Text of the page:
The advice that can help you become a successful team leader.
Making the transition from being a radiology team member to a radiology manager can be both exciting and daunting. Whether you’ve held a similar position before or you’re embarking on the role for the first time, you’ll want to ensure you’ll be the best leader you can be for your new team.
To help you on the road to being an effective, successful manager, Diagnostic Imaging spoke with Brian Fox, senior director of radiology at The Children’s Medical Center at the University of Dallas, about strategies that can enhance your management capabilities.
When you step into a manager role, it’s important for your team to see you as approachable and trustworthy. Make it clear that you’re invested in and care about your team members, their individual goals, and the goals of the team as they relate to your overall department.
Spend time outside your office, as well, Fox says. Work among your team members, listen to their concerns, learn their pain points, and help them devise solutions to problems. That way, they can concentrate their focus on patient care.
Additionally, demonstrate your accountability. When things don’t go as planned on your team, claim responsibility for the role you played.
If you’ve never been a manager before, reach out to one of your former managers or another manager you trust within your institution. Ask him or her to be your mentor or coach. Their guidance can help you identify the team-building skills you will need, as well as understand your financial and budgetary responsibilities.
In addition, you can seek out other resources available internally that can help you learn to effectively engagement your team members. Also, consider joining and staying active in professional organizations to further your career development.
Reading can also help guide you and help you grow the skill set you need to be a good manager, Fox says.
He recommends two books: What Got You Here Won’t Get You There: How Successful People Become Even More Successful by Marshall Goldsmith and 6 Shortcuts To Employee Engagement: Lead & Success in a Do-More-With-Less World by Vicki Hess, RN. They could help you devise your managerial style.
Your team is far more likely to fall in line with your leadership if they understand your plan and motivation, Fox says. When you announce a change or a new plan, take the time to explain not only why you’re taking those steps, but also how you intend to accomplish the task. Detail what you’ll be doing together as a team.
Remember when you’re discussing new ventures and initiatives to stay humble, he reminds. Be sure you aren’t making yourself or your vision for the team the focal point of any new endeavors.
When you take on a management role, don’t automatically assume you know what’s most important to your team members or what might drive them to work hard. Talk with them and discover what makes them tick-do they respond to public praise or recognition or do they find it embarrassing? For some employees, the satisfaction of a job well done is motivation enough to continue to improve.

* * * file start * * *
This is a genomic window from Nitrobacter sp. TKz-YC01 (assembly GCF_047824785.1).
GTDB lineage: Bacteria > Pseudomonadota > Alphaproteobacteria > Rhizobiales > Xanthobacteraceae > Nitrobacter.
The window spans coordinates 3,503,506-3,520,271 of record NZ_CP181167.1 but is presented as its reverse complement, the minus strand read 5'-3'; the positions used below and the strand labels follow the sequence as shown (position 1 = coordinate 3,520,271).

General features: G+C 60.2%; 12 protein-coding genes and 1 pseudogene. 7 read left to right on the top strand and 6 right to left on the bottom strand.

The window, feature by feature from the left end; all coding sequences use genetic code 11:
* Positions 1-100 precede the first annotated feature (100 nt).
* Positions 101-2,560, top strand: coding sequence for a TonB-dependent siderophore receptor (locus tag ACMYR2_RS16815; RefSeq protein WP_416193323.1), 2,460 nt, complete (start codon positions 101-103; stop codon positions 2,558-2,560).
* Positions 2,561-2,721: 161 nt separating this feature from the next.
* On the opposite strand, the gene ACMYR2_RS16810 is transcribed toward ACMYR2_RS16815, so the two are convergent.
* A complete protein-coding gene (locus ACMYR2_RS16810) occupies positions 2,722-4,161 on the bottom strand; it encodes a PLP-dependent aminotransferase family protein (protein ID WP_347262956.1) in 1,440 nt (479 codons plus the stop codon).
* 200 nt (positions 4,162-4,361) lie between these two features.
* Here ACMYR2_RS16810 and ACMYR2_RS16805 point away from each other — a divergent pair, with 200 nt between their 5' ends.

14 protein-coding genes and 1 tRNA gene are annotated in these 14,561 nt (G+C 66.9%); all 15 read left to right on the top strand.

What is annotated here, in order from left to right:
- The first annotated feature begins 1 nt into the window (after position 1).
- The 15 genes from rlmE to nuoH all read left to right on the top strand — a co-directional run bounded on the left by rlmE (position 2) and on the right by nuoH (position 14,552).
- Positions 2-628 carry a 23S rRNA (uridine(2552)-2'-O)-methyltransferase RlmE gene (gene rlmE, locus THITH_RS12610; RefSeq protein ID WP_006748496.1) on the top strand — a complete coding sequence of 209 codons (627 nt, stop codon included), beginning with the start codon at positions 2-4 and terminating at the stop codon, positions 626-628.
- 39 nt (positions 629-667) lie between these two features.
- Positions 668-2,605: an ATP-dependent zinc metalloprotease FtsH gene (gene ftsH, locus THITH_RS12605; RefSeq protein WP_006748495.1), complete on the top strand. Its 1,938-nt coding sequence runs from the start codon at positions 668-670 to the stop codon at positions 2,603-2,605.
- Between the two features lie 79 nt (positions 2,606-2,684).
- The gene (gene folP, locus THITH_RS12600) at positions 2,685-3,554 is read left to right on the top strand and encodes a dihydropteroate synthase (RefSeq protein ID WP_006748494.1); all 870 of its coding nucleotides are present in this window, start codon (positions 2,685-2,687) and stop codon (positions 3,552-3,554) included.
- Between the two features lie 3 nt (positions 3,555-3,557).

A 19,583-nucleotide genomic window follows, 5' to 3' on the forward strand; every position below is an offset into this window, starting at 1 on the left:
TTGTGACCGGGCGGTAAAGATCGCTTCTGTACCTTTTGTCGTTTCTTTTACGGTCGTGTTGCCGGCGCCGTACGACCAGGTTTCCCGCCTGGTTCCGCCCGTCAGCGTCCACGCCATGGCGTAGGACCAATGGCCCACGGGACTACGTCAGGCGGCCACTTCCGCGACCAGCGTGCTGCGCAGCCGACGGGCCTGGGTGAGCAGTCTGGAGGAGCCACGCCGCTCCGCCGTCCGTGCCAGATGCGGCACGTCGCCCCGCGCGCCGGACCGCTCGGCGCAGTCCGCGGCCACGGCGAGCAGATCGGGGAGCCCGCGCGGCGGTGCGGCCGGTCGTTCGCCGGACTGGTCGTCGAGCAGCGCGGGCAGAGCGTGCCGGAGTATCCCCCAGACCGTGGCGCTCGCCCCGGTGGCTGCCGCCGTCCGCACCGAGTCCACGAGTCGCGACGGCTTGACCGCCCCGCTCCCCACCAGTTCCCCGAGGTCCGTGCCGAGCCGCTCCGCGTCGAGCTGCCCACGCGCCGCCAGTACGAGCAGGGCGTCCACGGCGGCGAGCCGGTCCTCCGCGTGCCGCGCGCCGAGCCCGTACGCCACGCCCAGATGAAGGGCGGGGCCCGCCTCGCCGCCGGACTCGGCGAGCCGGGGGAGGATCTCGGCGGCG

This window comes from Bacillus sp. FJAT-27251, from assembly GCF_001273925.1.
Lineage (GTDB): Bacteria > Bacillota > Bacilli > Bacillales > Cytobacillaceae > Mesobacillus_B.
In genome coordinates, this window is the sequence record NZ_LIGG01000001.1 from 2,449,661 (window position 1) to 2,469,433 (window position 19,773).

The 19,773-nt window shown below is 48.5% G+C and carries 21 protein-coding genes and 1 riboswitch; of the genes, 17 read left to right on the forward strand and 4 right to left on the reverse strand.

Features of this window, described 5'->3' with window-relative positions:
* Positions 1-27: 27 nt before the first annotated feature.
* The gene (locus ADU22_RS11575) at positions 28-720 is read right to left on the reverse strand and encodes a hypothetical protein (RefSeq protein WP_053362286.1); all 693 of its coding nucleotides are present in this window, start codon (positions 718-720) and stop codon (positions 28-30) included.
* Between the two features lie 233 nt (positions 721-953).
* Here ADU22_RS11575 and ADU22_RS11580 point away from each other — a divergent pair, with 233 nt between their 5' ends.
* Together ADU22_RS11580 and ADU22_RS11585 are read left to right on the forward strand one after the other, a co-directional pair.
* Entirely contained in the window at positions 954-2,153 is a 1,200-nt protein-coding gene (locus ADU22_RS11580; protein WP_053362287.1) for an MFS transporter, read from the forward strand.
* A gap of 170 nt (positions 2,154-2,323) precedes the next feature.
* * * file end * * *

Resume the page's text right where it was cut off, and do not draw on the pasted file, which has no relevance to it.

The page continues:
Fox recommends keeping a journal of your team member’s preferences so you’ll know how best to interact with them and inspire them in the future.
As the manager, you should familiarize yourself with your organization’s culture and work expectations. Model this behavior daily, Fox says, remembering that your team is constantly watching you for guidance. If you behave differently than what you ask of your team, it sends a bad signal and is difficult to overcome.
Never lose sight to the likelihood that your actions are being observed at any given time, he says, so you must live out the same expectations you set for your team.
In radiology, the most effective providers are often identified by their technical skills. However, in a healthcare environment that’s increasingly focused on value, you should also consider people skills when interviewing potential employees, Fox says. Tailor your interview questions to determine whether a candidate is empathetic, compassionate, and service-oriented. Use the interview time to also analyze whether he or she has a civil attitude and whether he or she shares an ideology that is compatible with the culture of your workplace.
If conducting an interview makes you nervous or you’ve never done it before as a new manager, ask your mentor or coach to help you practice your interviewing skills.
Terminating employment for a team member who isn’t working out can be uncomfortable and difficult. Before you launch this conversation, consult your Human Resources department to ensure you have all the documentation you need to pursue a termination. Human Resources can also help you understand the labor laws in your state to make sure you’re not violating any regulations.
As with hiring, if you’re anxious, practice what you’re going to say with your mentor. Don’t share too many details, however, because employees have a right to privacy when it comes to termination.
Above all else, Fox says, be respectful of the employee about to lose his or her job. It’s a difficult situation for all individuals involved.